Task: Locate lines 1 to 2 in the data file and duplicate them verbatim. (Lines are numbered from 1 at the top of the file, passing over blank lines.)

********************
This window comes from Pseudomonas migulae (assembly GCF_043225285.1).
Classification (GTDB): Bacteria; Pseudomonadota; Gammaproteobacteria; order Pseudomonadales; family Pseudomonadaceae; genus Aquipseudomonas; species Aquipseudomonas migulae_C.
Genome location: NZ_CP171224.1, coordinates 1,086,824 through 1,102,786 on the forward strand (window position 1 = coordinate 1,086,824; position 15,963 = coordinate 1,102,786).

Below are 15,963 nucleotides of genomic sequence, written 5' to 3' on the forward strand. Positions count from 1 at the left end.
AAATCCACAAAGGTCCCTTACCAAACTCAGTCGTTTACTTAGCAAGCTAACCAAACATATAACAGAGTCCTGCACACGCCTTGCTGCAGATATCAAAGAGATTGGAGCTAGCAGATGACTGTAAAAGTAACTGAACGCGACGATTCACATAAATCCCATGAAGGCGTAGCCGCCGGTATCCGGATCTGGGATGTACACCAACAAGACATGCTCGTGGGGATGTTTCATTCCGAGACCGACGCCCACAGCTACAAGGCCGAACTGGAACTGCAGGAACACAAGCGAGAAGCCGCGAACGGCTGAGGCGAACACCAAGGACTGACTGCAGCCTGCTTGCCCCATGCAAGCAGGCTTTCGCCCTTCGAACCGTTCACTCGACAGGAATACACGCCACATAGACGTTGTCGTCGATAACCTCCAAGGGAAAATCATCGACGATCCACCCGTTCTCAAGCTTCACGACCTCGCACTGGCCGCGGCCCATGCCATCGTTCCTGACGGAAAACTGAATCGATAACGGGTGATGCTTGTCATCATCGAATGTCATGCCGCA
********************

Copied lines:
This window comes from Pseudomonas migulae (assembly GCF_043225285.1).
Classification (GTDB): Bacteria; Pseudomonadota; Gammaproteobacteria; order Pseudomonadales; family Pseudomonadaceae; genus Aquipseudomonas; species Aquipseudomonas migulae_C.